And then there's sex, which goes far in answering, "How did this whole thing get started?" Raëlian Kasyo told Newsweek, "We're here to be happy. We try to save humanity if it can be saved, in a way that is bringing love and peace. The sex cult is one of the images, because we're all about freedom." Such "freedom" could be glimpsed at the Raëlism's Happiness Academy, which involved nude interpretative dance, "masturbat[ing] the brain" through sounds (per Raelian bishop Thomas Kaenzig), "pee[ing] out" one's hatred by drinking a lot of water (per Raelian bishop Nicole Bertrand), and tongue sex with apples ("Feel the pattern of this apple. And as you lick this apple, you can feel the saliva coming. Take your time, like when you make love — make it slowly," per Kaenzig). Also, Raëlism is okay with women going topless on the pretense of equality with men. 

Making old things old again

By all accounts it seems like Claude Maurice Marcel Vorilhon just eased into the whole cult thing starting with his claims of extraterrestrial encounters in the 1970s and then incorporated formalized organizational rituals into Raëlism from there. A 2000 article on JSTOR from Nova Religio: The Journal of Alternative and Emergent Religions discusses some of the reasons that Raëlism — aka, the "flying saucer religion" — caught on, which we've already alluded to in this article. Particularly, Raëlism makes old things new — it frames the familiar in terms of the "fears and dramas of the modern world." It also portrays itself as forward-minded while being "fundamentalist" because it believes its way is the one, right way.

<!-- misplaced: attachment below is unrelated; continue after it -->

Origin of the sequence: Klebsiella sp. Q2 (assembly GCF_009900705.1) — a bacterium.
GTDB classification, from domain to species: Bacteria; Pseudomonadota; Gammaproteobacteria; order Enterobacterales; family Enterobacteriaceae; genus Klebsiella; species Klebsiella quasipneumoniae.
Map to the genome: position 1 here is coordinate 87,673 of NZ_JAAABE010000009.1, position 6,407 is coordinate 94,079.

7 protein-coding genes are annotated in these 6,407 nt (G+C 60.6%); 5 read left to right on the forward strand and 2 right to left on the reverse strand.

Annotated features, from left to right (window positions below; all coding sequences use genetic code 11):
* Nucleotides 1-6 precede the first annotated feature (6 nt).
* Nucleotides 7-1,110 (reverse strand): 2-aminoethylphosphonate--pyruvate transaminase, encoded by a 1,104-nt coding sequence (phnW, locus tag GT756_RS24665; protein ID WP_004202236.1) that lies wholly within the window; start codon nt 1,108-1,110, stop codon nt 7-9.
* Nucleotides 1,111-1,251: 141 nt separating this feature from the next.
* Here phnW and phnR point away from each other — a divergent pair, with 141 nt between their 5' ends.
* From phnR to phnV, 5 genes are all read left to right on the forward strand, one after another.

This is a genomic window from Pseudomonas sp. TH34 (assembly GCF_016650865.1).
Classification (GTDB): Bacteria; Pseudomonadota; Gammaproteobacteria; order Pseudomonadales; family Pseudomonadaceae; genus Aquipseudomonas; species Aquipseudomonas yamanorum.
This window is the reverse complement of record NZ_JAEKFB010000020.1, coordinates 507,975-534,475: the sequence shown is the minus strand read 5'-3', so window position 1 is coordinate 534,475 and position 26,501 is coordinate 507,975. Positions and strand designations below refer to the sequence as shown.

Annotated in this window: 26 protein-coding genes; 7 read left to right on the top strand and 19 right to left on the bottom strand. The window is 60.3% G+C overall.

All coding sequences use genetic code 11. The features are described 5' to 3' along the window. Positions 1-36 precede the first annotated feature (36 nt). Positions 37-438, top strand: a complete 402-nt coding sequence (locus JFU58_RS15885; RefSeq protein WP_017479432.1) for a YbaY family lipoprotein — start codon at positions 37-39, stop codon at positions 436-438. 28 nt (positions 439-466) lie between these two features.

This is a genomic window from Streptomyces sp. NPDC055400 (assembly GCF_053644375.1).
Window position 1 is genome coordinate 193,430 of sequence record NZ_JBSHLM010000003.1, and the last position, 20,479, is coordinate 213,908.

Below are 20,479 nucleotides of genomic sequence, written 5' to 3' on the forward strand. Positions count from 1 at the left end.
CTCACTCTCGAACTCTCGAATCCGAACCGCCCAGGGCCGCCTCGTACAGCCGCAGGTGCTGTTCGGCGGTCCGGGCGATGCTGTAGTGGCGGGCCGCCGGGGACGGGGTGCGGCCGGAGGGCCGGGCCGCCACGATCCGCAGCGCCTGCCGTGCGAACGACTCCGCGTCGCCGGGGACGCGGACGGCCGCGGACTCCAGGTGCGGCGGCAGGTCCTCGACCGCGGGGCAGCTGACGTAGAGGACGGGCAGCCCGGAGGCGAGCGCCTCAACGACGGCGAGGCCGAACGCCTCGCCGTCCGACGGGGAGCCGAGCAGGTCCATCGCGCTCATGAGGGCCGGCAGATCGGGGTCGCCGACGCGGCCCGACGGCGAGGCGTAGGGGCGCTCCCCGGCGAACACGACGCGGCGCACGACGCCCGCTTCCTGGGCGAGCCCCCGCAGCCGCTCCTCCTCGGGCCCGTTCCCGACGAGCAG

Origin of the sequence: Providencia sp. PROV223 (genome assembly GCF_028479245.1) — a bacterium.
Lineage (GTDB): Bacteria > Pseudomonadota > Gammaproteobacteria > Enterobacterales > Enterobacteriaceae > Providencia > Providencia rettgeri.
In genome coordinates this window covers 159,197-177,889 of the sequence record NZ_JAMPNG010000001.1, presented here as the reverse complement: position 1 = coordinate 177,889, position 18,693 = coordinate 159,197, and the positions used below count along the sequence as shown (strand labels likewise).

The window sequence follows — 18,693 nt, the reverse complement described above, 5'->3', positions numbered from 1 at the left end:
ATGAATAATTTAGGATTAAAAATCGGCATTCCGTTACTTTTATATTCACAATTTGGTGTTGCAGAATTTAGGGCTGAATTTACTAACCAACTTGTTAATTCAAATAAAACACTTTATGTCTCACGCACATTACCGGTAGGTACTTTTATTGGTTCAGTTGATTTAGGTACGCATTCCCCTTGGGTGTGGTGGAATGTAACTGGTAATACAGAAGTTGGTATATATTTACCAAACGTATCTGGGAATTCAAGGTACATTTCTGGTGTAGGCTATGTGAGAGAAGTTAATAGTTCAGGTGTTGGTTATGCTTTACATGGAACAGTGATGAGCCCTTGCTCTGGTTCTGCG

Speaking of fundamentalism, the Religion Media Centre says that Raëlism asks for the same kind of 10% tithe that certain traditional Christian congregations ask for. It also demands that members abstain from alcohol and drugs (including caffeine, like Mormons). Raëlism also has ranks like Scientology: from 0 to 6. And because of course, only Vorilhon has reached or could reach rank 6. There's even a sham vote system every seven years that reelects a person for this highest position — this vote is guided by Raël and only ever reelects Raël. Such guidelines will likely appeal to those attracted to Raëlism, as they'd be seen to dispel doubt and confusion. They do not, however, make any old thing new.